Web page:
In Profile with Producer Richard Johns.


Richard Johns is a producer and executive producer for film and TV

Richard  has produced and executive produced feature films and TV in the UK and internationally for nearly 30 years.  He now runs his own production company, Corona Content.  He champions Suffolk talent and is instrumental in building the industry in the county.

Where are you based?

Home is Holbrook on the beautiful Shotley Peninsula. And like so many folks this year, home is also the office, part of the time at least. I also rent a small office space in nearby Harkstead, which helps give me some variation in my Zoom backgrounds.

When did you move to Suffolk and how have you found it?

I moved from London to Suffolk in 2008 and just love being here. My grandparents lived in Halesworth and we regularly drove up from home in Hockley, Essex to visit – often also staying at the Coastguard Cottages in Dunwich, long before the National Trust took them over and they were wonderfully rough and ready at the time, the whole area was a natural playground. So Suffolk has always felt a bit like a holiday destination, as of course it does for visitors but there’s something about the pace of life here that encourages people to think, experience, and imagine – to live in the moment – whether they’re just visiting or whether they live here. That’s one of the reasons I suspect there are so many creative people of various kinds in Suffolk. Also the reason it’s a great place to bring up kids, and I’m lucky enough to have three boys.

How did you start out in the industry?

I was running a student society that decided it needed a video – and I volunteered to produce it, not knowing of course what the hell that meant. But university was a great place to learn some basics, such as the critical importance of providing good food for your crew… I actually got a “proper job” in marketing after university as I thought that was just the right thing to do – there was absolutely zero history in my family of working in the industry. But three years with a consumer goods giant convinced me that soap was not going to be my personal future. Advertising was quite interesting to me so I thought I’d try and make some ads. I was lucky to meet some producers who had just set up the first independent production company in the north east of England, where I was based at the time. They wanted someone who knew something about marketing so we sort of learned from each other and that was the beginning.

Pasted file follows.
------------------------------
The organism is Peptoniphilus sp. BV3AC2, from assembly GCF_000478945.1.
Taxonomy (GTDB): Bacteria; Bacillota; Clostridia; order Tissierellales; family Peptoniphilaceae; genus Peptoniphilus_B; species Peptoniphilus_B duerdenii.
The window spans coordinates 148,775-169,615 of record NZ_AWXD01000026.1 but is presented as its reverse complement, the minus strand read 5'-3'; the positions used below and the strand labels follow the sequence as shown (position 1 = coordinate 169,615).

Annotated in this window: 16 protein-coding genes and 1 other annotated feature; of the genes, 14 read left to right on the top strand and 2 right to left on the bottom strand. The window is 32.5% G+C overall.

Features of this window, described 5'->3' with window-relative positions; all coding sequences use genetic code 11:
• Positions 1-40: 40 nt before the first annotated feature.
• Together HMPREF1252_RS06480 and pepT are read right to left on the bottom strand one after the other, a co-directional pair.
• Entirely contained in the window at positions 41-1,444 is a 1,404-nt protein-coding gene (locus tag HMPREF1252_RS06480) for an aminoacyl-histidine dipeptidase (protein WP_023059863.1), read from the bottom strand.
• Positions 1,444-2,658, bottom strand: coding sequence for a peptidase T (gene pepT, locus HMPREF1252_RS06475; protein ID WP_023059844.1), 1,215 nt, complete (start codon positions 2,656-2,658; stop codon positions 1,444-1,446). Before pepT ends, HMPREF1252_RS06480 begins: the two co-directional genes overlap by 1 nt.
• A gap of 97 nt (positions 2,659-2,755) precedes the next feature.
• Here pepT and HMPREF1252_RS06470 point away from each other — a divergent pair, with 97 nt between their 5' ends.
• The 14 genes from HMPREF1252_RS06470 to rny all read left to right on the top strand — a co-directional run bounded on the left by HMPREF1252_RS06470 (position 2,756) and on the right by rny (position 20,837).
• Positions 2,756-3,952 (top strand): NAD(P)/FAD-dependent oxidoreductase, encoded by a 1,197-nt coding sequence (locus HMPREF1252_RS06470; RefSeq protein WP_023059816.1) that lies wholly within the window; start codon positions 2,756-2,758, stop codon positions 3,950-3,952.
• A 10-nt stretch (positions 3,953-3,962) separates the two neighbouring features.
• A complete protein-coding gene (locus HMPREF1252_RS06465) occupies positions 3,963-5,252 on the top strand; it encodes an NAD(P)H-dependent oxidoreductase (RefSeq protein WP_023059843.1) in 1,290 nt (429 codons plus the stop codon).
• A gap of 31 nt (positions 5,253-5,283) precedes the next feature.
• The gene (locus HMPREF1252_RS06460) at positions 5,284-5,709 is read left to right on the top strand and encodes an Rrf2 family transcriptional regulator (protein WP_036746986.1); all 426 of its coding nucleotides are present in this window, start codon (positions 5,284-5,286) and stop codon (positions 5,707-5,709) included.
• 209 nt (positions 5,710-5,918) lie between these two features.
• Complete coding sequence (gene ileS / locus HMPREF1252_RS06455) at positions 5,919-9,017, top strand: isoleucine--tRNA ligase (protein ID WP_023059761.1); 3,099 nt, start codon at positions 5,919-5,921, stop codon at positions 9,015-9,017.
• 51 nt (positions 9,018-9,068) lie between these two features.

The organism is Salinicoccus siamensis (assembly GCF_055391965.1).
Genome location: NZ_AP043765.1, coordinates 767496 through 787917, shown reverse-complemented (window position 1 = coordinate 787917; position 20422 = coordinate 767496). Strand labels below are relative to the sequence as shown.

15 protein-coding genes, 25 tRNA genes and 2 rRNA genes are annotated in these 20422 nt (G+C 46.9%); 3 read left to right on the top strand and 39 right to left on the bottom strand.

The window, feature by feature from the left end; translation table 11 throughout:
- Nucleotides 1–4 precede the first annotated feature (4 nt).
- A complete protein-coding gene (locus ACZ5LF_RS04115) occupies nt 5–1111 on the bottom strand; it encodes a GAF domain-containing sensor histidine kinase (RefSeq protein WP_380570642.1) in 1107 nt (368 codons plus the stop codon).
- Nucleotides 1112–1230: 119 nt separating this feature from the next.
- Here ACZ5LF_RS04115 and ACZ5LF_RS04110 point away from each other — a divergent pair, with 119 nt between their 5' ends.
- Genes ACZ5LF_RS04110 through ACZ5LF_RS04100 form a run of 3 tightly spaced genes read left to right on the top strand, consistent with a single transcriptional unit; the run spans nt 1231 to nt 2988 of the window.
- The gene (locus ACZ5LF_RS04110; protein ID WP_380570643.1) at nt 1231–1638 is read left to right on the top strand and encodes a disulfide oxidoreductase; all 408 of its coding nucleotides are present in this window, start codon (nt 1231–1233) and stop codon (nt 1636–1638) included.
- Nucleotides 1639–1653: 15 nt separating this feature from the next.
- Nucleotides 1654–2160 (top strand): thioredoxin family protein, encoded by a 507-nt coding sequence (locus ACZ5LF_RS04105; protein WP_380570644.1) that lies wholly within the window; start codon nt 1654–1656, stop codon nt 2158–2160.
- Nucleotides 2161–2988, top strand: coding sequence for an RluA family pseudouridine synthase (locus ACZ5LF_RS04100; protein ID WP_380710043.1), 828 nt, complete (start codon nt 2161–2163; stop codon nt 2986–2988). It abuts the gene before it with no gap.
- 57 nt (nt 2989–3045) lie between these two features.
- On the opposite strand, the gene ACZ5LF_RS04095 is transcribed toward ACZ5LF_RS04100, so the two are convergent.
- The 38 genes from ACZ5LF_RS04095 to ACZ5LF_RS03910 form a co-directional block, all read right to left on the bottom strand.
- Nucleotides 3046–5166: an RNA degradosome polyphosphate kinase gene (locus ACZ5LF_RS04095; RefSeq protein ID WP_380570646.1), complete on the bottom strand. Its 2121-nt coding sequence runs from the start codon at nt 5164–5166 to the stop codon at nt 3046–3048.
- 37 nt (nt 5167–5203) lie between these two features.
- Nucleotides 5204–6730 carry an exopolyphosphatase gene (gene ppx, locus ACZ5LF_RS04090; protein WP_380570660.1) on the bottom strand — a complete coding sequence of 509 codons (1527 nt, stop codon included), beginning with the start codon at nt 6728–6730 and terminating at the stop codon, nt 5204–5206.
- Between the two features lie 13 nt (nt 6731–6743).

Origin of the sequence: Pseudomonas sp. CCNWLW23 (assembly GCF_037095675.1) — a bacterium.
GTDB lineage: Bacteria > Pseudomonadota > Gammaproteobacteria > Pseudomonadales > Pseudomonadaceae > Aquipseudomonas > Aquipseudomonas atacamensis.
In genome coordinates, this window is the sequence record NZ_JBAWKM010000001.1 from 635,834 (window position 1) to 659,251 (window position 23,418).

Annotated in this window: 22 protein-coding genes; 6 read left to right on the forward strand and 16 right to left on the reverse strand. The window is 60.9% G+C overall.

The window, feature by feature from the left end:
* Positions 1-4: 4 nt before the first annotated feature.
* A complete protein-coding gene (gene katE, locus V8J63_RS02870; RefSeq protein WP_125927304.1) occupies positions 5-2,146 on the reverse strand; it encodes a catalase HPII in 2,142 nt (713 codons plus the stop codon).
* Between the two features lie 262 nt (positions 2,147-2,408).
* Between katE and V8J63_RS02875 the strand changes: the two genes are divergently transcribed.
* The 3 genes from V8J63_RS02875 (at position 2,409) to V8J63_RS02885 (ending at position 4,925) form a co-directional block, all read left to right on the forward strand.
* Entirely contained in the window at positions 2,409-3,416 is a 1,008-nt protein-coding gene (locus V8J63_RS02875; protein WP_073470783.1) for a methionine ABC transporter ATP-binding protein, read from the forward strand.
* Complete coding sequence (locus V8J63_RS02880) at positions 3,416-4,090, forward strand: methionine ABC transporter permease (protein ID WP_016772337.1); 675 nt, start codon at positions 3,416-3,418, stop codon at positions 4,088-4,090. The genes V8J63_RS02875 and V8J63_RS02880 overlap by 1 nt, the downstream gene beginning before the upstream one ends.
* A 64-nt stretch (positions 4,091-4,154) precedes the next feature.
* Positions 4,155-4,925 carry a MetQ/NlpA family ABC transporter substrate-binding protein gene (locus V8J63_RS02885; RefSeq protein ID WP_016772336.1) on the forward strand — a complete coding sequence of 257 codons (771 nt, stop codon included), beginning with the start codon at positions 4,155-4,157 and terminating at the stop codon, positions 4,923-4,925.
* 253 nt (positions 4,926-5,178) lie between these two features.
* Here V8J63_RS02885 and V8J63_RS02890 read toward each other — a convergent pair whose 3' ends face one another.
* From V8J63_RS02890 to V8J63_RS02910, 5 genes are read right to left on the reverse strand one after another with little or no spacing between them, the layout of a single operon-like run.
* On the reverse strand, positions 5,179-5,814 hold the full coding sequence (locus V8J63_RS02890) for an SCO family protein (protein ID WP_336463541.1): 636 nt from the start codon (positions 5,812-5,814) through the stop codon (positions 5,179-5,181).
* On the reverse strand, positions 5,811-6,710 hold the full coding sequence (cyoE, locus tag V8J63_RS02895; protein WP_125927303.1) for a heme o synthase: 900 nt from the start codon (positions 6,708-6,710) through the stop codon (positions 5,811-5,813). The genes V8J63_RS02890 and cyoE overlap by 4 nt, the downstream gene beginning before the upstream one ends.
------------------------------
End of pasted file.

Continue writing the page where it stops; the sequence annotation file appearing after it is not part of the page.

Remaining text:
What’s been your career path? 

My very first production was a two-video pack of exercises for pregnant mums. Learned a lot on that one. It was a co-production with North Tees Health Authority – they gave us the mums, physios and midwives – and we put it together with presenter Maggie Philbin, my first brush with a TV presenting star – very exciting at the time! We sold enough videos in stores to cover our costs and then we were offered a deal to sell it to Leningrad Network Television (i.e. before it was renamed St Petersburg) – I kid you not. They literally only had one ante-natal class for a region of 50 million people so understandably were interested in content to help mums prepare. I spent a week in Soviet TV world but unfortunately they had no cash so I had to negotiate a deal in kind, and was offered everything they had a surplus of including chandeliers and zinc ore. Sadly I couldn’t find a UK buyer so the deal came to nought … but the experience was fascinating to me as an entrepreneurial challenge, something I have always relished and still do to this day. Creating something completely original, and at the same time finding a path to an existing audience.

What productions have you worked on?

Plenty…. About 20 feature films, a similar number of TV shows, and before that ads and videos of various kinds. There are a couple that have originated in Suffolk – including our low budget horror Truth or Dare, written by Ipswich based screenwriter Matthew McGuchan and filmed at Kentwell Hall; and comic thriller The Liability, written by Mistley resident (OK, it’s Essex, but only just) John Wrathall.

What project have you been most proud of?

Honestly I’m proud of all of them. That’s in part because it is hard making films and TV (for me, at least!) – so I feel a sense of achievement after completing each one. Also some that really reach out to do something truly original and bold. My first film Killing Time, which director Bharat Nalluri and I dreamt up in a pub one day and sold to Columbia TriStar 7 months later. Shadow of the Vampire, with iconoclastic and visionary director Elias Merhige, which garnered two Academy Award nominations including Best Supporting Actor for Willem Dafoe.

Any advice for people entering the industry?

Be passionate. Be persistent. Be professional.  Make friends as much as you can. Compliment people – however ‘big’ they may be, people always like being complimented on their work. It’s often a great way in.

Where do you see the future for your section of the industry?

Constantly moving and creating to meet the demands of global audiences as technology continues to change – and as the theatrical model continues to get absolutely hammered by the effects and after-effects of Covid.

Any advice for Suffolk based professionals?

It’s vital for Suffolk based professionals to build their network – and to realise there is a big number of other, like-minded professionals who happen to live in the county, and might even live in the same village. I just met a wonderful documentary producer in my own village!

How has Covid-19 affected your business?

It’s been hard, as it has been for everyone. But it has been a good year for development! So, we’ll have two or three big projects hopefully ready to go in 2021. Watch this space….